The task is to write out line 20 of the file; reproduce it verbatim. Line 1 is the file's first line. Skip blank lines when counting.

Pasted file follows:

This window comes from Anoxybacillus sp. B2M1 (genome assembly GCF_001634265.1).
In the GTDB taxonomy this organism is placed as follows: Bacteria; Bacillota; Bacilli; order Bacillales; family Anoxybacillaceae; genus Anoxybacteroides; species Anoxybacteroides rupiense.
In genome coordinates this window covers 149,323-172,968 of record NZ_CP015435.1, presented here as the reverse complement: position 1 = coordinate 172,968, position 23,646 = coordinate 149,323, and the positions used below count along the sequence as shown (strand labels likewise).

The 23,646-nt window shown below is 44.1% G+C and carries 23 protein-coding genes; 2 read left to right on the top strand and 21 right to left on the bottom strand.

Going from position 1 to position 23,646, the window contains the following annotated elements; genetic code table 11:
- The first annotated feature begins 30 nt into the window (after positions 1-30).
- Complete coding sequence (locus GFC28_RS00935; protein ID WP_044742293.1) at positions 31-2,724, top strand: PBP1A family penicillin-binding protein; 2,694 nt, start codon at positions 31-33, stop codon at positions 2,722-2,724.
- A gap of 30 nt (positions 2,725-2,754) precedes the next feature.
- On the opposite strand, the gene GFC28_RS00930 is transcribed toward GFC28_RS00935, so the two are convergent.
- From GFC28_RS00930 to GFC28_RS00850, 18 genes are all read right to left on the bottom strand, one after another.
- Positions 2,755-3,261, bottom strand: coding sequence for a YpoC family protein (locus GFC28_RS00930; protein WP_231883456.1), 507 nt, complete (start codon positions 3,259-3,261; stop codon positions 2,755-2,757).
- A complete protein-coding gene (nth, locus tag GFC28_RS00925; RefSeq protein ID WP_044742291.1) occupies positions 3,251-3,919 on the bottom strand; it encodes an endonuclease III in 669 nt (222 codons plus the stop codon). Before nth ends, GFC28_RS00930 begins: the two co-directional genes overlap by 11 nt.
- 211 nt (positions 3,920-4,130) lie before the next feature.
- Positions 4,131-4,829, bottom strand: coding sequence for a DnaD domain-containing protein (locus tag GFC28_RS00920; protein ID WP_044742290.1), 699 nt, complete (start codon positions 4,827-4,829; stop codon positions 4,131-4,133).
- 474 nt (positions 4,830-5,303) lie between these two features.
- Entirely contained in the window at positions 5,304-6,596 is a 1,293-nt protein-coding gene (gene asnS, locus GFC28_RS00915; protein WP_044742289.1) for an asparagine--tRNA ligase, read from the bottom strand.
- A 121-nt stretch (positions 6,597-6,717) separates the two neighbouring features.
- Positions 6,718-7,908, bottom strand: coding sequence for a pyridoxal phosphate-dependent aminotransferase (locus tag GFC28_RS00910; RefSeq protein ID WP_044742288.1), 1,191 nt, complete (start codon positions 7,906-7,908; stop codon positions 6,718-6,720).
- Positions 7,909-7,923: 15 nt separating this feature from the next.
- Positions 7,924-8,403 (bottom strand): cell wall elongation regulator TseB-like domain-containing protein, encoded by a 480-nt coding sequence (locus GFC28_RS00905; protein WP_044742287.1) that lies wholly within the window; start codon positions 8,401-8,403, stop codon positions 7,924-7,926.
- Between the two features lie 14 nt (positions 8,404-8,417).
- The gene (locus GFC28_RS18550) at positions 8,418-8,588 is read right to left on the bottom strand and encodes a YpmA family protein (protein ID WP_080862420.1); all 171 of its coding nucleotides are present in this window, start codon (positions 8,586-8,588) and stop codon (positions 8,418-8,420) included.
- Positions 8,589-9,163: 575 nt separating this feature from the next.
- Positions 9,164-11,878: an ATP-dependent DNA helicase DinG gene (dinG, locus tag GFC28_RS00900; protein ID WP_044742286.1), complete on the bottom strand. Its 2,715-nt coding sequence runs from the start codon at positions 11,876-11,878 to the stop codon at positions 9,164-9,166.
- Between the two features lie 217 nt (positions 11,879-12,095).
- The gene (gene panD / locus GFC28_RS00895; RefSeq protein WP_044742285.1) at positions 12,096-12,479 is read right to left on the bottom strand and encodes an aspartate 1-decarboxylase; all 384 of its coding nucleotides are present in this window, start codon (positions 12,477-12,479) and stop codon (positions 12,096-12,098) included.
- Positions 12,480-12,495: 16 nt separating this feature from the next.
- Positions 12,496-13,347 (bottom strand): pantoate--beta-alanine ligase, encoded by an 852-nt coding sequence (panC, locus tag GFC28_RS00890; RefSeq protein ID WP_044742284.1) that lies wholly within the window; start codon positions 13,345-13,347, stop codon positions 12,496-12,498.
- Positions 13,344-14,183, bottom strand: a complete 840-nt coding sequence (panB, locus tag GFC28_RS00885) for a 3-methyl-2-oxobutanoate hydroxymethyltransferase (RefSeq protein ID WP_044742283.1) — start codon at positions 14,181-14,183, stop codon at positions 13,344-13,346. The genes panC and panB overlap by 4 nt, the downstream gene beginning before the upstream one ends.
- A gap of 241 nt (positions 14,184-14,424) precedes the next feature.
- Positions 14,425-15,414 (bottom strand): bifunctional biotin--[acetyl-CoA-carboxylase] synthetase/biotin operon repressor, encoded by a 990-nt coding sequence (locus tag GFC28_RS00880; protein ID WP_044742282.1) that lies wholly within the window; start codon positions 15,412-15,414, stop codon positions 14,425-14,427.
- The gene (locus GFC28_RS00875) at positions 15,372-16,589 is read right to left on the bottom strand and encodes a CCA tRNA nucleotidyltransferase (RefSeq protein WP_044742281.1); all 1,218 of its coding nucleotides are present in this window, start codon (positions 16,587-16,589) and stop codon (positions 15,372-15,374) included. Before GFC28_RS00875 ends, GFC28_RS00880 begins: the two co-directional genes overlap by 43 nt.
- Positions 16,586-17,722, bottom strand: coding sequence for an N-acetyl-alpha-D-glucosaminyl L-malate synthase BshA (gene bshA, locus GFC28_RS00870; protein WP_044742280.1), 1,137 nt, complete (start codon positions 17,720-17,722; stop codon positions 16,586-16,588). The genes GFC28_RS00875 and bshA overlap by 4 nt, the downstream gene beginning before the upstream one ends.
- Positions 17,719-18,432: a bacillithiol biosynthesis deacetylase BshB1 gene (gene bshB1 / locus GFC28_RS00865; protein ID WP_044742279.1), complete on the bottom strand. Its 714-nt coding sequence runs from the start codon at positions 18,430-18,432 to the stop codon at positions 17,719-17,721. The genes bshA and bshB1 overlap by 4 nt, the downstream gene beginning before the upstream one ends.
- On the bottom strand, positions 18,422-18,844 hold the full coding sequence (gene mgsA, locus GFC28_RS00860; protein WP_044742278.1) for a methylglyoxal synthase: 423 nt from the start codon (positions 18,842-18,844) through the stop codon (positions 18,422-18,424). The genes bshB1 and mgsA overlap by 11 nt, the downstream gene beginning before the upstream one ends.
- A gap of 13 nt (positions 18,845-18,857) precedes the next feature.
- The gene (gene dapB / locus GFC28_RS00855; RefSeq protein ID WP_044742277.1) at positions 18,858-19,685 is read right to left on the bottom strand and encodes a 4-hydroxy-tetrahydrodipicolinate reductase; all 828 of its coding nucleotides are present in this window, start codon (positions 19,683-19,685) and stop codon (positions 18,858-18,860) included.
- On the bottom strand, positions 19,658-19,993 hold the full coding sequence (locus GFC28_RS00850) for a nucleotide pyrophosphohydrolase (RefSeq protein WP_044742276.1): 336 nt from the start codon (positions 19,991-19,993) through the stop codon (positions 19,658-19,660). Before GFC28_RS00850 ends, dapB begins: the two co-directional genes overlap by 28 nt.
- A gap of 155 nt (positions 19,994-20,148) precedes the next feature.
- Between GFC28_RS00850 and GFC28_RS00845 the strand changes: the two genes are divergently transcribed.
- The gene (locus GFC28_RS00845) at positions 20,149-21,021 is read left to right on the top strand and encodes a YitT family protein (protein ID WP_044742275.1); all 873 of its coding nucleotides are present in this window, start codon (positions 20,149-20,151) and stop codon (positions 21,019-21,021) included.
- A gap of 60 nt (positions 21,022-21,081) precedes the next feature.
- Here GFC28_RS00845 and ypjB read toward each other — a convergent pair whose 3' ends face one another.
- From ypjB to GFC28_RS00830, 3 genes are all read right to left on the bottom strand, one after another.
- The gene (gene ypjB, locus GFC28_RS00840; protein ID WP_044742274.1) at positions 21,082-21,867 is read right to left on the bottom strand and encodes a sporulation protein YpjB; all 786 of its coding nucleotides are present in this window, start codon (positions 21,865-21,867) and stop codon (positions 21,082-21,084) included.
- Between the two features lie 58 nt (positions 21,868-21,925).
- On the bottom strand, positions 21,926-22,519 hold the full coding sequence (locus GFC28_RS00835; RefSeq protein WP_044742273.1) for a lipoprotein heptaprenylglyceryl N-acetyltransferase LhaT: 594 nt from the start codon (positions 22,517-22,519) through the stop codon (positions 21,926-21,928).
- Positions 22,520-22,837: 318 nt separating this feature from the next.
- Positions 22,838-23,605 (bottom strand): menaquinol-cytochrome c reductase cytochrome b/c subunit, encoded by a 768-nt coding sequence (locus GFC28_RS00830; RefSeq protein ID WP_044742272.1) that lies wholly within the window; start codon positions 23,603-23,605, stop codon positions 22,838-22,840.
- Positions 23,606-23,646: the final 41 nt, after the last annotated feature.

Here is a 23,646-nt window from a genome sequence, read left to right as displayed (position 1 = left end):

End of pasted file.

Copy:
- Positions 7,924-8,403 (bottom strand): cell wall elongation regulator TseB-like domain-containing protein, encoded by a 480-nt coding sequence (locus GFC28_RS00905; protein WP_044742287.1) that lies wholly within the window; start codon positions 8,401-8,403, stop codon positions 7,924-7,926.